The impact of mobile DNA on mammalian biology
Genome Plasticity and Disease Group
We study the impact of retrotransposons (mobile DNA) and retroviruses on mammalian biology and human health. Retrotransposons compose nearly two-thirds of our genome and are a notable source of germline mutations and disease. In somatic cells, and particularly the early embryo and committed neuronal lineage, retrotransposon “jumping” can cause genetic mosaicism, with largely unknown consequences. Similarly, retrotransposons and retroviruses can contribute to cancer and, potentially, diseases of the immune system.
Retrotransposons are repressed by the epigenome, a dynamic layer of regulation based on modification and packaging of DNA. Nonetheless, their influence upon gene expression and function is relatively underexplored. Recent advances in long-read DNA and RNA sequencing has in this regard transformed our capacity to study retrotransposons and retroviral integration and, alongside more traditional methods in the field, are the focus of the lab.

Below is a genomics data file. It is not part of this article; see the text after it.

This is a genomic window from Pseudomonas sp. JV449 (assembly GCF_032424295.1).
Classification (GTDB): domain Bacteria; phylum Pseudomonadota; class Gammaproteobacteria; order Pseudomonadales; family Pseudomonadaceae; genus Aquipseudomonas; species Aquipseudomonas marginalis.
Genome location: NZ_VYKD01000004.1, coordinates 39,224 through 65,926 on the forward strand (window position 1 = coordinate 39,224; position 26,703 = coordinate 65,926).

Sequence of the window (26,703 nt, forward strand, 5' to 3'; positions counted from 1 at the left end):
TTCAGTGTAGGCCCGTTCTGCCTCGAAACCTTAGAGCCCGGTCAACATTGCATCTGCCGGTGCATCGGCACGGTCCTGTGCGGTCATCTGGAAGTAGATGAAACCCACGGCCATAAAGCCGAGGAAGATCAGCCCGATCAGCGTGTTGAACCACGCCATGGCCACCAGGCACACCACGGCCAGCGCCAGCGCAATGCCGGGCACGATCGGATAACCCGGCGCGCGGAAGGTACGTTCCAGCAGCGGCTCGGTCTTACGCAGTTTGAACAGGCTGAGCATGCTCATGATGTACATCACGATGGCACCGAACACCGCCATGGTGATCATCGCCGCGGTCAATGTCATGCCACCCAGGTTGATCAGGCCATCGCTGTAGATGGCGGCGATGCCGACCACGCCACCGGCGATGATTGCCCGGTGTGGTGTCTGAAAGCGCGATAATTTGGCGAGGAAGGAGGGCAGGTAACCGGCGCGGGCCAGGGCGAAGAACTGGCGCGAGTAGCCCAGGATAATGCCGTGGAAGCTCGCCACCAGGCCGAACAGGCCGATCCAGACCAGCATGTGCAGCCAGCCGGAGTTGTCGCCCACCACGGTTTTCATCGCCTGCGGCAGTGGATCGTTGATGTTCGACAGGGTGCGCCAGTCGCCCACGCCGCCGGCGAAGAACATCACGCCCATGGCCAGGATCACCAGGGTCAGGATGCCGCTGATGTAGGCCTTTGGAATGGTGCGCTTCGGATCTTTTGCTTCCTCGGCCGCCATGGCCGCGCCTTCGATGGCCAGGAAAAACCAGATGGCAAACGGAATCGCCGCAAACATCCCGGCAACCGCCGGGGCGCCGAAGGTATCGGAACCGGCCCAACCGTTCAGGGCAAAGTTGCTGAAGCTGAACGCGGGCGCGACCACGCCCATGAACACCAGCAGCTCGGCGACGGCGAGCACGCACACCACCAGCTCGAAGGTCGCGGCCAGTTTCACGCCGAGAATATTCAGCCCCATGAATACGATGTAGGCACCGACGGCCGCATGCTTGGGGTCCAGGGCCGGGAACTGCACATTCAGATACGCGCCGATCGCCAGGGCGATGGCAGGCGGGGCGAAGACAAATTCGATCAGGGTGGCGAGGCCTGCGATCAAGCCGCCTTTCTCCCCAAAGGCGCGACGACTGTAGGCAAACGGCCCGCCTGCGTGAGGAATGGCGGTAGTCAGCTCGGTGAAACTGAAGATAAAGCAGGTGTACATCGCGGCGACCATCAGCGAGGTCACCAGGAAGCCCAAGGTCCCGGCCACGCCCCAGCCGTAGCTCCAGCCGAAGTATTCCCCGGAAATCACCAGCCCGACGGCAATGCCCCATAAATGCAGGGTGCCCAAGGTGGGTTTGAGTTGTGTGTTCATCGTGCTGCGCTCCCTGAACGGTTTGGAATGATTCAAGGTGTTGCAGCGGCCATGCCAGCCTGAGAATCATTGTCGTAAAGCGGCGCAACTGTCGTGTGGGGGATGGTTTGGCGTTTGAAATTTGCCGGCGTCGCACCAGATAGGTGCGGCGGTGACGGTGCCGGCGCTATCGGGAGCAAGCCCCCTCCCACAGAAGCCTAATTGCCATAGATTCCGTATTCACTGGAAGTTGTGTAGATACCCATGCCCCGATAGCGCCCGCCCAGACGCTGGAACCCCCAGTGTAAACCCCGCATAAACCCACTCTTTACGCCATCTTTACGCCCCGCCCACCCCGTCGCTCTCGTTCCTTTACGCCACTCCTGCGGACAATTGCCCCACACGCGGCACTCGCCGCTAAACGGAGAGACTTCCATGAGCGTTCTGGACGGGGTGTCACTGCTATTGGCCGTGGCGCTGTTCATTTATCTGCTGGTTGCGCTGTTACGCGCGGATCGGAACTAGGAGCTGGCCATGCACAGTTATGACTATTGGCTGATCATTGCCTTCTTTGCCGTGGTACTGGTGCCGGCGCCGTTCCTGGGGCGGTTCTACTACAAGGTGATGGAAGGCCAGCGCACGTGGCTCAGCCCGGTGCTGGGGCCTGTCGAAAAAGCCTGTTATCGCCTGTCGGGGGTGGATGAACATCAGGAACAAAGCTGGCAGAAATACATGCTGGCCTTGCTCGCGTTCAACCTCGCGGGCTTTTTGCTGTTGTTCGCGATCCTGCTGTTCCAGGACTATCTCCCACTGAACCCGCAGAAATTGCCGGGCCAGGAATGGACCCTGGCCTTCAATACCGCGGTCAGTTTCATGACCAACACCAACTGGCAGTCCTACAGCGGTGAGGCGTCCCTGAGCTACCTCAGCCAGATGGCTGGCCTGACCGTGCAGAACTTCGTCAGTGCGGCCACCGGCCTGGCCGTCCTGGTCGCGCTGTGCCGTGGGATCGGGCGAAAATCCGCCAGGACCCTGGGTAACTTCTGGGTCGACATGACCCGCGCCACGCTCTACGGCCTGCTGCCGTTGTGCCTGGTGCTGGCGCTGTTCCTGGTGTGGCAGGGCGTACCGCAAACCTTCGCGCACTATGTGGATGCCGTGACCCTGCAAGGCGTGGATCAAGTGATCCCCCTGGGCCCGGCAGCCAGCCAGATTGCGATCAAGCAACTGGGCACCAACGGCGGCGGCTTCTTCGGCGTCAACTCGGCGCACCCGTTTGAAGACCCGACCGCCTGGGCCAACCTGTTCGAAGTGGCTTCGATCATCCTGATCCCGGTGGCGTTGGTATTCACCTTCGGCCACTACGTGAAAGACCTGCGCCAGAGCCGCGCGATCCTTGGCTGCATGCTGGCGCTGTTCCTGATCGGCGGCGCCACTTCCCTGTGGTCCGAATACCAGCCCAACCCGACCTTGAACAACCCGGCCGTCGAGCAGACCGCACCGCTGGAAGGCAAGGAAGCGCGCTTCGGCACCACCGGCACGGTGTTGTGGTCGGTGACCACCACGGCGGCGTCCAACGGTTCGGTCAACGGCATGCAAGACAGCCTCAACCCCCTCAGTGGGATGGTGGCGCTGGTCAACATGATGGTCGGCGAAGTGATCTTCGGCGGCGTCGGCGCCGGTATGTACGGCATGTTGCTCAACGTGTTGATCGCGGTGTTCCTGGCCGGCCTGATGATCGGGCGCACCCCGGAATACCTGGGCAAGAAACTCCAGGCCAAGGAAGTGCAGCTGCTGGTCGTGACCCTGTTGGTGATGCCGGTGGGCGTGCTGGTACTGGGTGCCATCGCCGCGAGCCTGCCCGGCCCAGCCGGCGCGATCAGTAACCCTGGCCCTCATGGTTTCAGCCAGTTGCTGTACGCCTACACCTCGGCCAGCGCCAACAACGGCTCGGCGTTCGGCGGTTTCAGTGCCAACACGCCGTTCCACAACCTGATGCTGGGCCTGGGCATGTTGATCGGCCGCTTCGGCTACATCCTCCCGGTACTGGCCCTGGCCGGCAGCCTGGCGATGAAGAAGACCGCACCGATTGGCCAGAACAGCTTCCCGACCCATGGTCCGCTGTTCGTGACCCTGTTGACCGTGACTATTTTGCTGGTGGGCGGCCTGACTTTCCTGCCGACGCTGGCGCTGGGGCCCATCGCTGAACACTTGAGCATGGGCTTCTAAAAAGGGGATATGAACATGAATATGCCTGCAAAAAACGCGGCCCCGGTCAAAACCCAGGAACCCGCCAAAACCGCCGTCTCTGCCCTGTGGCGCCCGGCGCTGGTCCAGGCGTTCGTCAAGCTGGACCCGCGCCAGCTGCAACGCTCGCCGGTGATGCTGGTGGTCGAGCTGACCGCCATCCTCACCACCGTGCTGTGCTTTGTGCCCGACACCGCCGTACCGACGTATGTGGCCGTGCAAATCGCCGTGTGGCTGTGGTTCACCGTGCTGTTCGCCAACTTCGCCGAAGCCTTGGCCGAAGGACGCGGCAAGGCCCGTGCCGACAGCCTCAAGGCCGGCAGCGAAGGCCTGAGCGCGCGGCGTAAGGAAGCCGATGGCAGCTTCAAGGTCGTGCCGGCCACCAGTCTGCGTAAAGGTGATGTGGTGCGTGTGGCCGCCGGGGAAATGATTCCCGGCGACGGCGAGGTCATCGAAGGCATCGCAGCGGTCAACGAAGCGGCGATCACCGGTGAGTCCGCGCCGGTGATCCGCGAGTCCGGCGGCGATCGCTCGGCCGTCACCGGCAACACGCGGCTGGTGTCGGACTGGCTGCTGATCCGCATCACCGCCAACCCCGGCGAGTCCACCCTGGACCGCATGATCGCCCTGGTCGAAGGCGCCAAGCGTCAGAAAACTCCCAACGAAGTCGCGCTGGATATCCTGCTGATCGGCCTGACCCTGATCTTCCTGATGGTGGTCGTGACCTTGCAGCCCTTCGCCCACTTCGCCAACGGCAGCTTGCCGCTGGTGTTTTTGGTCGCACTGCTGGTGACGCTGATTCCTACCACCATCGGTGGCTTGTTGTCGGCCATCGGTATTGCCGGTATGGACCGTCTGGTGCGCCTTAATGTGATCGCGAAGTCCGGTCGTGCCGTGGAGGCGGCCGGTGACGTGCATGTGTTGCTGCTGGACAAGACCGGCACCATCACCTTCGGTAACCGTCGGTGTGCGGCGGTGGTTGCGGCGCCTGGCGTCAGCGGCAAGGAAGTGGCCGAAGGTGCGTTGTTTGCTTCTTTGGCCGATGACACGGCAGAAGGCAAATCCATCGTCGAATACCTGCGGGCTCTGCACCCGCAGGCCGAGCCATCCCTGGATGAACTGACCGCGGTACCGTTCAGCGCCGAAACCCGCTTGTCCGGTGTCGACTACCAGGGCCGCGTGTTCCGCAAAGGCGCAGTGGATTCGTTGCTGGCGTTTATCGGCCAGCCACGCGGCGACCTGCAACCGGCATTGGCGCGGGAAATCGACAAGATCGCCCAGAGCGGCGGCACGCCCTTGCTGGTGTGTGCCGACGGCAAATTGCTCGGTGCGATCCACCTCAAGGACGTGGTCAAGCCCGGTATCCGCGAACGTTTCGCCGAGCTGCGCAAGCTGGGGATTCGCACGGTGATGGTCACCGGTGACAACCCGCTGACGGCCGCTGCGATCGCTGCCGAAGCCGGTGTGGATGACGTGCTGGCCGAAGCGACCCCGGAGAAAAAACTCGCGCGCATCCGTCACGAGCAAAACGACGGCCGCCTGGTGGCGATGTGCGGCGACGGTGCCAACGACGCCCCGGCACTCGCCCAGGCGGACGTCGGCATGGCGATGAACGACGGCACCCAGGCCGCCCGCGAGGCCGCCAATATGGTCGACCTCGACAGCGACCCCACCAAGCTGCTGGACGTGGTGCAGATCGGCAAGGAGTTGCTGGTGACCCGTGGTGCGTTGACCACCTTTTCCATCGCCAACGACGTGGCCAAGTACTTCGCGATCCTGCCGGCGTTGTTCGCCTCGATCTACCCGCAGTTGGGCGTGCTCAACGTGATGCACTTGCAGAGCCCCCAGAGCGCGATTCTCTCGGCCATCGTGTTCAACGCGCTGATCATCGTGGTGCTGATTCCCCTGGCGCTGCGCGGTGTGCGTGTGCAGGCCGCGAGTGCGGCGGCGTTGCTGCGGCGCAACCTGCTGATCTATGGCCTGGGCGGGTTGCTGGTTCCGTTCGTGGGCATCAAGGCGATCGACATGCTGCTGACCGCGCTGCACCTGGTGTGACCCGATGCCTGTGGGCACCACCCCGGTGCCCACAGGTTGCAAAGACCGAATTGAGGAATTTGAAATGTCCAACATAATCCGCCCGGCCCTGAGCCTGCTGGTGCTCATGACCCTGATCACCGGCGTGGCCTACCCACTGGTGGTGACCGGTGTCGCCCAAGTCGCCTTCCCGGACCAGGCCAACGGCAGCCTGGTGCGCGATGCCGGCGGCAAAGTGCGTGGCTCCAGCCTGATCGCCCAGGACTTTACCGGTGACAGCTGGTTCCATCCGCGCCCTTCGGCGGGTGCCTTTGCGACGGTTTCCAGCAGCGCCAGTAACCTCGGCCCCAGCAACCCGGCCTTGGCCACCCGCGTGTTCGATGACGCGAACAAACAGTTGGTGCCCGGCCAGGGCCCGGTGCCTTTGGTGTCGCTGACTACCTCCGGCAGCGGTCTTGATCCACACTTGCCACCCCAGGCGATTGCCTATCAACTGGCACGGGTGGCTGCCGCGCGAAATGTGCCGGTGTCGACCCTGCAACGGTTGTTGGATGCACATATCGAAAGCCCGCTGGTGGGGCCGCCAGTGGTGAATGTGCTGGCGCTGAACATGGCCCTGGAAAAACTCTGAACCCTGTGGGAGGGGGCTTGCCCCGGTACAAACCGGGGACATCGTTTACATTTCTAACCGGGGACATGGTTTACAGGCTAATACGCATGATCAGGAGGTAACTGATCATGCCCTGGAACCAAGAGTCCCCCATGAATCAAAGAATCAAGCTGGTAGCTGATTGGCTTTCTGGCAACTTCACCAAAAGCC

While our research strives to improve fundamental knowledge, it has major implications for the diagnosis and treatment of common diseases, including cancer (lung, liver, blood and ovary) and neurodegeneration (Parkinson’s disease), as well as the safety of stem cell-based therapies.
We acknowledge the National Health and Medical Research Council (NHMRC), Australian Research Council (ARC), Cancer Australia and the Mater Foundation for their ongoing generous support of our work.